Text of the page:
Harry B. SIMPSON, Plaintiff and Respondent, v. Grace E. SIMPSON, Defendant and Appellant.
Divorce action. The wife appeals from an interlocutory judgment in her favor, confining her claim of error to the phase of the decree which limits to 28 months the period of alimony payments—with no express reservation of jurisdiction to modify the award.
All property matters were adjusted by a mutually satisfactory property settlement agreement, approved by the court, which gives appellant occupancy of the home worth $18,000 to $20,000 until her remarriage or death. The custody of a 13 year old boy is awarded to appellant and the husband ordered to pay to the wife for his support $100 a month. She is awarded alimony of $200 per month from April 1, 1954 to January 1, 1955, inclusive, and thereafter ‘the sum of $100 per month and continuing said payments until the payment of July 1, 1956 has been made. When said alimony payments have all been paid as herein provided the obligation of the cross-defendant [husband] to pay alimony shall terminate.’ This is ten months at $200 per month and eighteen more months at $100 each. Appellant does not complain of the amount awarded her for the ten months or for the eighteen month period. Her counsel says: ‘The sole issue presented on this appeal is the propriety of that part of the judgment terminating alimony at the end of twenty-eight months.
‘The appellant respectfully contends that the failure of the trial court to retain jurisdiction to later modify or revoke alimony was not reasonable and was, in fact, an abuse of discretion.’ And: ‘Because jurisdiction is not reserved, the court will lose the power to award alimony after the twenty-eighth month unless the judgment becomes final, versed. When the judgment becomes final, the wife can enforce no obligation against the husband not imposed by the court at the time of the judgment.’
Section 139, Civil Code expressly confers on the court discretion to limit the period of alimony payments and power to modify the award from time to time. It says: ‘* * * [T]he court may compel the party against whom the decree or judgment is granted to make such suitable allowance for support and maintenance of the other party for his or her life, or for such shorter period as the court may deem just, having regard for the circumstances of the respective parties * * *. That portion of the decree or judgment making any such allowance or allowances, and the order or orders of the court to enforce the same may be modified or revoked at any time at the discretion of the court except as to any amount that any have accrued prior to the order of modification or revocation.’ As construed by the courts this section does not extend the court's power to the making of an award after judgment becomes final without any mention of alimony or with an express denial of same, unless jurisdiction is expressly reserved for that purpose. Wilson v. Superior Court, 31 Cal.2d 458, 464, 189 P.2d 266; McClure v. McClure, 4 Cal.2d 356, 359, 49 P.2d 584, 100 A.L.R. 1257; Barry v. Barry, 124 Cal.App.2d 107, 111, 268 P.2d 147. Nor does the power survive the expiration of the limitation of time contained in the decree awarding alimony. Tolle v. Superior Court, 10 Cal.2d 95, 97, 73 P.2d 607; Long v. Long, 17 Cal.2d 409, 410, 110 P.2d 383. But when an award has been made for a limited period, the court has by virtue of the statute a continuing jurisdiction to modify the same in any respect; no express reservation of jurisdiction is necessary; and no attempted abnegation of the power is effective. Bechtel v. Bechtel, 124 Cal.App. 617, 618, 12 P.2d 970; Soule v. Soule, 4 Cal.App. 97, 100–101, 87 P. 205; Gates v. Gates, 54 Cal.App. 407, 410–414, 202 P. 151; Harrold v. Harrold, 100 Cal.App.2d 601, 605, 224 P.2d 66. The theory of these rulings is stated in the Soule case, supra, 4 Cal.App. at page 100, 87 P. at page 206, where, referring to section 139 Civil Code, it is said: ‘This statutory provision enters into every decree in an action for divorce which provides for the payment by the husband of an allowance for the support of the wife, as fully as though it should be incorporated into the terms of the decree. The authority of the court to modify its decree in this respect does not depend upon a reservation therefor in the decree itself, but exists by virtue of the statute, and, being conferred upon it by the Legislature, it is beyond its power to divest itself of such authority. Campbell v. Campbell, 37 Wis. 206.’ And in Gates v. Gates, supra, 54 Cal.App. at page 411, 202 P. at page 152, as follows: ‘That the interlocutory judgment had become final before the modification was made does not render said section 139 inapplicable. The provision rests upon the theory that the trial court has a continuing jurisdiction in reference to such award. Its authority is not exhausted by the original order, nor is it foreclosed by the expiration of the time for an appeal.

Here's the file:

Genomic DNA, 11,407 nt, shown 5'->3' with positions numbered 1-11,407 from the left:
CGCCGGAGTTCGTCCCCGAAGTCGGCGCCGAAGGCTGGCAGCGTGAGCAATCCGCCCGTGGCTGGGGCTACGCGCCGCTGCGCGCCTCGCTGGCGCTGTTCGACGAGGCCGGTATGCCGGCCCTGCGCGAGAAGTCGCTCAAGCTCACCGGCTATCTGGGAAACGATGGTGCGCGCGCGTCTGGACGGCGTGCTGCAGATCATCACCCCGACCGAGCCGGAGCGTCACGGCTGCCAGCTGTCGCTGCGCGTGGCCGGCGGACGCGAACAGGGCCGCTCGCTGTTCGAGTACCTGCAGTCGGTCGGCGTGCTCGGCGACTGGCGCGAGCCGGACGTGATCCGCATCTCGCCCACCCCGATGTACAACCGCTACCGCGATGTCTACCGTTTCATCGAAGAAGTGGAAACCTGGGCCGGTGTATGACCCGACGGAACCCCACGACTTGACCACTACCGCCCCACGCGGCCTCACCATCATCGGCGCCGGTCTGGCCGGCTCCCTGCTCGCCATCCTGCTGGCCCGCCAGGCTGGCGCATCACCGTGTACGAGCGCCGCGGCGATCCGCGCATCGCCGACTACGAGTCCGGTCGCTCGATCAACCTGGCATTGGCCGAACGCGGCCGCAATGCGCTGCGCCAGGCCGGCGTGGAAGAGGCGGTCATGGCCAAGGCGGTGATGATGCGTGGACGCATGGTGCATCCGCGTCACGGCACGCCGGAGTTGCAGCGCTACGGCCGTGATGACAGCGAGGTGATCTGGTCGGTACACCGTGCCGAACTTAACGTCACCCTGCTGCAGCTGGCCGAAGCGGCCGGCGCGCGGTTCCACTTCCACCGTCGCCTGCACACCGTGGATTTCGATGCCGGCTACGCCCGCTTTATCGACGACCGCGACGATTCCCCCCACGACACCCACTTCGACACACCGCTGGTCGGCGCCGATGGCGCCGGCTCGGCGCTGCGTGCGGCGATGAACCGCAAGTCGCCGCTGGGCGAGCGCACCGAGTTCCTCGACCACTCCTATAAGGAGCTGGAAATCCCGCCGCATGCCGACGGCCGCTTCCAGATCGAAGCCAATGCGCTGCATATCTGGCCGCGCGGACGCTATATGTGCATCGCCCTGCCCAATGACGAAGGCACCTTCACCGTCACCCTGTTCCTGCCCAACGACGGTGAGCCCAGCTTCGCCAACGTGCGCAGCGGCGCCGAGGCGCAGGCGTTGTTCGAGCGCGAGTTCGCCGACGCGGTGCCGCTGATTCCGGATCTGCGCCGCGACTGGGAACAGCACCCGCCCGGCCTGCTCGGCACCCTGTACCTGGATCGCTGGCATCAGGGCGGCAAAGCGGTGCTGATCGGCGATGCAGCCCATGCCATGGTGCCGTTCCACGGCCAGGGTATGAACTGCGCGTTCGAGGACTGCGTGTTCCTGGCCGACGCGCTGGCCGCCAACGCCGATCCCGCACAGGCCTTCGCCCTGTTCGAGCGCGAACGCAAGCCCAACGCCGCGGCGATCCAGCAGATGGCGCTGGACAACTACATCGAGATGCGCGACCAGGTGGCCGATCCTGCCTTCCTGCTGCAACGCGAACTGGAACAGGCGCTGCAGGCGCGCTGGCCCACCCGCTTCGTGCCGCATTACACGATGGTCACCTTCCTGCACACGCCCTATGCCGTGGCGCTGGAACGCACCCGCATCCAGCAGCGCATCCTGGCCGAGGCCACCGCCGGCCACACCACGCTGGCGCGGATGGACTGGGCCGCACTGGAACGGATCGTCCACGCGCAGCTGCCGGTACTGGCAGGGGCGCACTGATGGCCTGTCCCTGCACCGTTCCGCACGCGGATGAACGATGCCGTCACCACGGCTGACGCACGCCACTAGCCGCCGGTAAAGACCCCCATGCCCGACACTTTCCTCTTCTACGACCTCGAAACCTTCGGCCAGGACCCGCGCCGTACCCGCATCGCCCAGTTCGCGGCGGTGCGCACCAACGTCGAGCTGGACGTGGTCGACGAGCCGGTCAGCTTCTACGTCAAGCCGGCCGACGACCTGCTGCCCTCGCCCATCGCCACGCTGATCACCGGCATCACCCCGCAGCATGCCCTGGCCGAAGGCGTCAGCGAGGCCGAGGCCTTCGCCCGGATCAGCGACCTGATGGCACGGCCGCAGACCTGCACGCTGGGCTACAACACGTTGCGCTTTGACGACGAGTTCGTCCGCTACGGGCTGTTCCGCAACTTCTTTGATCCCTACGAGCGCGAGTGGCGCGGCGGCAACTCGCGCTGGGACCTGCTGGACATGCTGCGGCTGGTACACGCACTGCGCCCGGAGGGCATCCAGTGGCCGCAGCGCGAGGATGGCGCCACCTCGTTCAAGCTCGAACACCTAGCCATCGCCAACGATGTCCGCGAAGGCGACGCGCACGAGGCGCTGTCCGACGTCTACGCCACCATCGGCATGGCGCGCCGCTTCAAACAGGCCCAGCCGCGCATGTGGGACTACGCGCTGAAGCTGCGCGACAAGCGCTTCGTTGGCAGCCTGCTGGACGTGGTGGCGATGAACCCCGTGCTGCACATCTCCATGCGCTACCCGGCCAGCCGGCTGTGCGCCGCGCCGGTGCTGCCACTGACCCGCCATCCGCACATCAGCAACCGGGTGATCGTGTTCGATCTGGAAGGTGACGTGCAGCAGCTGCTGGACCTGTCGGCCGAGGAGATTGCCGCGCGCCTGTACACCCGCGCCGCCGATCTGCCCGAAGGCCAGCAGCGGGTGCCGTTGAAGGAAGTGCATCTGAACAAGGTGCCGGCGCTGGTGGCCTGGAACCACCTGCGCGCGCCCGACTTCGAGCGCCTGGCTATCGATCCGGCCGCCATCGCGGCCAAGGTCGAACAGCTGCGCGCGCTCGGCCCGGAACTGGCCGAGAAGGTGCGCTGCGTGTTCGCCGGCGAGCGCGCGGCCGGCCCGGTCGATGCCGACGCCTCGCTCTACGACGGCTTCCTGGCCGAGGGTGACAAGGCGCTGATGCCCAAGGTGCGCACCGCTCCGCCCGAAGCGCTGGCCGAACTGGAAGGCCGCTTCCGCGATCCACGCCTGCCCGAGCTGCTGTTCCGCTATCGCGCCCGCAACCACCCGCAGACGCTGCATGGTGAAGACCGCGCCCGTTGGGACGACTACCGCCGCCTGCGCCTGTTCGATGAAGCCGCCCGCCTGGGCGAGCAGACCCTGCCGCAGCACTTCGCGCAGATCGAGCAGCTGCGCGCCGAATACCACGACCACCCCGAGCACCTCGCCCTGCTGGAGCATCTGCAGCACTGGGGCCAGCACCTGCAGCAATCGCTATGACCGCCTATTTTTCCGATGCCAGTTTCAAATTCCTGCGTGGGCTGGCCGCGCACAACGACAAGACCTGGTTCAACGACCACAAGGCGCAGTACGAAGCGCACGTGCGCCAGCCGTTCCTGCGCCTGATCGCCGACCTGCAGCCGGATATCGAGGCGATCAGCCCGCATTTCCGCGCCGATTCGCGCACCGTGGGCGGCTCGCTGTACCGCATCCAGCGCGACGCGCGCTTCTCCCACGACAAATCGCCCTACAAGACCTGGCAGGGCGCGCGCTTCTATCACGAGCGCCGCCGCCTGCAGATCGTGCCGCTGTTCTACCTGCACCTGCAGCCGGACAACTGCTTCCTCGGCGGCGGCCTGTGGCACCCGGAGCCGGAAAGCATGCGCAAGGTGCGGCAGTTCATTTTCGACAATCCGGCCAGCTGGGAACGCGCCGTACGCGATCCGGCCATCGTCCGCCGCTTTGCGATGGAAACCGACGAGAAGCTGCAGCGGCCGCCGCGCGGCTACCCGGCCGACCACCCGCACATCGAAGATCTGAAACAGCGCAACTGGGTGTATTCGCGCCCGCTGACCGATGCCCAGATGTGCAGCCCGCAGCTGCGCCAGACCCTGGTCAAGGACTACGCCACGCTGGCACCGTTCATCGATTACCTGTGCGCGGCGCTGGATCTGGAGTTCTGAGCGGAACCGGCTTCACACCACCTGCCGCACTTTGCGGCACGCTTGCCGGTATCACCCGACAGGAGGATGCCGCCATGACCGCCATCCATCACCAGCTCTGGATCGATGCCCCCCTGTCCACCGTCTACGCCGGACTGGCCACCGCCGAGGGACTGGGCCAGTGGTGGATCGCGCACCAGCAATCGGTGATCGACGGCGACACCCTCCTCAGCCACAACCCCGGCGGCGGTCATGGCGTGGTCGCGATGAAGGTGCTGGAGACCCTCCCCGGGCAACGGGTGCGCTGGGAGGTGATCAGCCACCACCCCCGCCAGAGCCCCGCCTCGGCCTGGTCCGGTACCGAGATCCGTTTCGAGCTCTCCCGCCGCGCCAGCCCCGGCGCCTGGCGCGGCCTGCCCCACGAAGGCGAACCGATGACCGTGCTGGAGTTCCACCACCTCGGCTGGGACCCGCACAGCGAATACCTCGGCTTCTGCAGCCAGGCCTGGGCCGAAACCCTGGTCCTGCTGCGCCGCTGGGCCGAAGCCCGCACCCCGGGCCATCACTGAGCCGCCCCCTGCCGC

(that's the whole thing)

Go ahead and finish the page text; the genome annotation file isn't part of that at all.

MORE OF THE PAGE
‘It is equally plain that the court is not required by express provision to reserve the authority to modify the award in order to justify such action. The language of said section becomes a part of the original order as though written therein. The section itself reserves to the court the authority to modify the allowance.’
The Bechtel holding is directly in point here. Alimony was awarded for a period of five years and plaintiff appealed from the interlocutory judgment containing that provision. Upon appeal it was claimed ‘that the court by limiting the alimony payments to the period mentioned abused its discretion,’ and appelland asked ‘that the error be corrected by this court.’ 124 Cal.App. at page 618, 12 P.2d 970. After reviewing the authorities the court concluded: ‘The award made was not in the circumstances unreasonable; and it is clear from the foregoing that the court may modify its order by requiring, if necessary, suitable payments to be made after the expiration of the five-year period notwithstanding the limitation contained in the decree. No abuse of discretion has been shown, and the decree should be affirmed.’